Screening for Illegal Substances
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Test Standards and Accuracy
Those who oppose drug testing provide numbers indicating a high level of false positives. Those who favor drug testing provide numbers indicating high levels of accuracy. The fact is that accuracy varies widely from lab to lab. Generally speaking, DHHS Certified labs are accurate.
NIDA (The National Institute of Drug Abuse) is the government organization responsible for regulating the drug-testing industry. The vast majority of urine drug screens done these days conform to NIDA specs, and all testing associated with the government (Department of Transportation, etc.) complies with the NIDA standard. It is NIDA that decides what the “safe” cutoffs are to avoid false positives. Despite what you might read on the internet, urinalysis, if done correctly, is a very accurate scientific procedure. I know of no lab that simply reports the results of the initial EMIT screening without confirming the sample on GC/MS. The fact is, labs want you to test negative, because then they only have to run an EMIT test on your urine (a few cents). If you test positive, they must then confirm the positive result on GC/MS, which is considerably more expensive. Incidentally, the machine which tests the hair is a relative of the GC/MS, but is far more precise. It can accurately detect levels of THC as low as 1 ng/mL.
CAP (College of American Pathologists) also certifies laboratories the way NIDA does. NIDA keeps its labs in check by sending positive and negative double-blind samples. Lab personnel do not know which samples came from NIDA. If the lab results are wrong, NIDA may take away the lab’s certification. Only labs that perform the GC/MS onsite can be NIDA certified. Labs that send samples to another laboratory for GC/MS confirmation are ineligible for NIDA certification.Drug testing, when done properly with all required controls and confirmation procedures, is proven to be very accurate and reliable.
Not all labs are NIDA/CAP certified. Some labs do not properly and thoroughly clean the GC/MS equipment. Some labs don’t even do a GC/MS confirmation. Some labs use cheap alternative methods to reduce expenses. Many human errors occur in labs and cause inaccurate results. Some are careless or irresponsible errors, and some errors are accidents. Human error can ruin the results of any test, screening or confirmation GC/MS.
The only lab you should be concerned with is the one that is testing you. Only Federally regulated jobs require high laboratory standards. Your typical private employer may use any lab s/he chooses, which would very likely be the least expensive. Businesses don’t always choose NIDA labs that follow-up a positive screening test with a confirmation GC/MS. The good news is that even certified labs have perfected the testing process so much that their pricing matches or beats that of non-certified laboratories. You can easily find certified labs, if you are interested.
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In the workplace, an EMIT or immunoassay screening is typically used, with a CG/MS confirmation if the EMIT or immunoassay is non-negative. However, this is not a rule; employers can, and some do, use unusual procedures. Some employers use hair tests and still others use saliva testing.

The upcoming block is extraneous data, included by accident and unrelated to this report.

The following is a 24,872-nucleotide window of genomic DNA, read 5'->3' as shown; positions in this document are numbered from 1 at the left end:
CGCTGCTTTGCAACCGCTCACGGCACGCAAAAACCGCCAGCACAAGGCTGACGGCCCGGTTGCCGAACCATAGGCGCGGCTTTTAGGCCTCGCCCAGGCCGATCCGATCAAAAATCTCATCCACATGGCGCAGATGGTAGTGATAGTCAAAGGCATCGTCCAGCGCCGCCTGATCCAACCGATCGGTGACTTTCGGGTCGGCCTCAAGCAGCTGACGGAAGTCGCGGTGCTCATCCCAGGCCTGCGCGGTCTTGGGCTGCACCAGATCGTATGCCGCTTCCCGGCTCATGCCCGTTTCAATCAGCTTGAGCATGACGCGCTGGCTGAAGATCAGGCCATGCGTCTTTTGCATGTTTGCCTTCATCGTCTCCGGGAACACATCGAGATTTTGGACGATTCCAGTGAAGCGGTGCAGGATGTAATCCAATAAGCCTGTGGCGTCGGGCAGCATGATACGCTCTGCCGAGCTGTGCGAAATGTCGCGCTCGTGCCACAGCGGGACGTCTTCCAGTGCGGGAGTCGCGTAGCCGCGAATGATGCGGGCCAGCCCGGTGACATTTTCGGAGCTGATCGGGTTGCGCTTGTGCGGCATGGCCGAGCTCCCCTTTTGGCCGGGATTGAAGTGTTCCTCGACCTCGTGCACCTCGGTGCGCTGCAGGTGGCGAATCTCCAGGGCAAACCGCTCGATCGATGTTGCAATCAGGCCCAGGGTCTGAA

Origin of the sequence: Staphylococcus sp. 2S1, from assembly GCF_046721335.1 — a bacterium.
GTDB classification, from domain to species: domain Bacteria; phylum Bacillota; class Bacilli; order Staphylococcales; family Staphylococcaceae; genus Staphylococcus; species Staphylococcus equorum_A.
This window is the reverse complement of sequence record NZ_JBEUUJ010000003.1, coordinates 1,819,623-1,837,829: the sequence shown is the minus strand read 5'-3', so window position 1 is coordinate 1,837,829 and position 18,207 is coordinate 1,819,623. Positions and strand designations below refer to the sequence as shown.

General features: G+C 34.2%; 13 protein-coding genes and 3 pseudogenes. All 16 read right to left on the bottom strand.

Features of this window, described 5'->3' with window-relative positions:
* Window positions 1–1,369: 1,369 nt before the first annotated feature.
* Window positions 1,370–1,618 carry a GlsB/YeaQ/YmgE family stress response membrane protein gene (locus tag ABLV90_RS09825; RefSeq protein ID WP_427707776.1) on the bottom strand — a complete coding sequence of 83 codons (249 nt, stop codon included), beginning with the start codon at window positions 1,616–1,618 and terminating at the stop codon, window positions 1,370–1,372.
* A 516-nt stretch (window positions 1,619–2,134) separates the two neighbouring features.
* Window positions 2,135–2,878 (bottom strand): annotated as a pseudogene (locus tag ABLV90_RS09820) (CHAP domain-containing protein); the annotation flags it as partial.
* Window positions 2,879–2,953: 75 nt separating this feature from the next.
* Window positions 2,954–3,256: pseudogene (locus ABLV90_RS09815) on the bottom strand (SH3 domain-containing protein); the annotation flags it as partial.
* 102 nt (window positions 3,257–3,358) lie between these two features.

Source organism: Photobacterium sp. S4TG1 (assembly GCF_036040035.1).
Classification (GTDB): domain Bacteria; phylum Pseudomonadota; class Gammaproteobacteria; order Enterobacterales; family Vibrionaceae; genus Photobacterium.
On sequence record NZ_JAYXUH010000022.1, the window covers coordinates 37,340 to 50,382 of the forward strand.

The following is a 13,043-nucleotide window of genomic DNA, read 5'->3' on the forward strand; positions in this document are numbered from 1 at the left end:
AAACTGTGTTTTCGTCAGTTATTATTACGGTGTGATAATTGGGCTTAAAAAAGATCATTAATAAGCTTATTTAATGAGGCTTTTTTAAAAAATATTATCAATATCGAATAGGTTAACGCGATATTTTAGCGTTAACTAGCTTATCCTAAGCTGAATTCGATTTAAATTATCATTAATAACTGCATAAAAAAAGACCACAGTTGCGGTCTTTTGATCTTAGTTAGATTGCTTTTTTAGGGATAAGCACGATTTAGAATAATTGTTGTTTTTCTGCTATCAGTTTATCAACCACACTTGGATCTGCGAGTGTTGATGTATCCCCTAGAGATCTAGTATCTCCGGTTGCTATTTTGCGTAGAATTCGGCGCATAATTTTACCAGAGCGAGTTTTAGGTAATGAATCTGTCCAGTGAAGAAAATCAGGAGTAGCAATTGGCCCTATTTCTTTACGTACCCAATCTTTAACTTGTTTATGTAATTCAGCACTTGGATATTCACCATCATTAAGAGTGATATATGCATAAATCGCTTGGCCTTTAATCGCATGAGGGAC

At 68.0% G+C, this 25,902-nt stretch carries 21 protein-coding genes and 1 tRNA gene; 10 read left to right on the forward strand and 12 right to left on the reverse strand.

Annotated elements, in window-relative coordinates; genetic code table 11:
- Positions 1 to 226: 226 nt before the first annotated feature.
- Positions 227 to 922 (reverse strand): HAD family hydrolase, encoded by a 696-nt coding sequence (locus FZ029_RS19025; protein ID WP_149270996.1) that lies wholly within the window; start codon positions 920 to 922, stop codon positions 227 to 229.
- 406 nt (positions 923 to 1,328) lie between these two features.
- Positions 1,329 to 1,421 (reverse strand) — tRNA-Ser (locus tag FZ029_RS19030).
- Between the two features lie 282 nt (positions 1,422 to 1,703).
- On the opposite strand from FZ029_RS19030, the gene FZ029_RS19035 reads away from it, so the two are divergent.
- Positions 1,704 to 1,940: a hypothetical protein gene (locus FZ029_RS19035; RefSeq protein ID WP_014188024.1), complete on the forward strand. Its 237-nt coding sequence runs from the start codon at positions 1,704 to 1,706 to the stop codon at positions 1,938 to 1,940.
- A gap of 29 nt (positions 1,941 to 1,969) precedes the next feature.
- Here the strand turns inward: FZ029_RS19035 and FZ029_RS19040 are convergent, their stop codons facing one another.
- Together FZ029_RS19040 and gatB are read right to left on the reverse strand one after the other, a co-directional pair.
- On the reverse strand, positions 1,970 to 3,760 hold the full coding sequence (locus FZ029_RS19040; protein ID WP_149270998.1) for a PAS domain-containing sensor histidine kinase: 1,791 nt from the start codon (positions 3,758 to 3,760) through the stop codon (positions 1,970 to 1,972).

No laboratory process is completely free from error. The GC/MS test is virtually error-free, but the EMIT is far from accurate. There are some false positives you should try to avoid if you’re getting an EMIT test. Take this seriously; false positives run at about 5%. If you know that there will be a GC/MS confirmation test, you can disregard this section. A list of substances that cause false positives can be found here. Generally, though, the most common cause is over-the-counter or prescription medications.
False positive results can be a huge problem, depending upon who you ask. Studies have shown (see above link) that there is a whole host of prescription drugs that will flag illicit drug use in urinalysis. A psycho pharmacologist at UCLA called the false positive problem epidemic because, “The widespread testing and reliance on tell-tale traces of drugs in the urine is simply a panic reaction invoked because the normal techniques for controlling drug use haven’t worked very well. The next epidemic will be testing abuse.”
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When considering your options, remember that a survey by the National Institute of Drug Abuse found that 20 percent of the labs surveyed mistakenly reported the presence of illegal drugs in drug-free urine samples. Unreliability also stems from the tendency of drug screens to confuse similar chemical compounds. For example, codeine and Vicks Formula 44-M have been known to produce positive results for heroin, Advil for marijuana, and Nyquil for amphetamines.
If you are worried that a false positive may mean the difference between passing your test and failing your test, visitPassaDrugTest.com for additional information on how to ensure your results are as accurate as possible. If you still have questions, call our Detox Partner PassaDrugTest.com at 1-877-247-1354 or email them at firstname.lastname@example.org.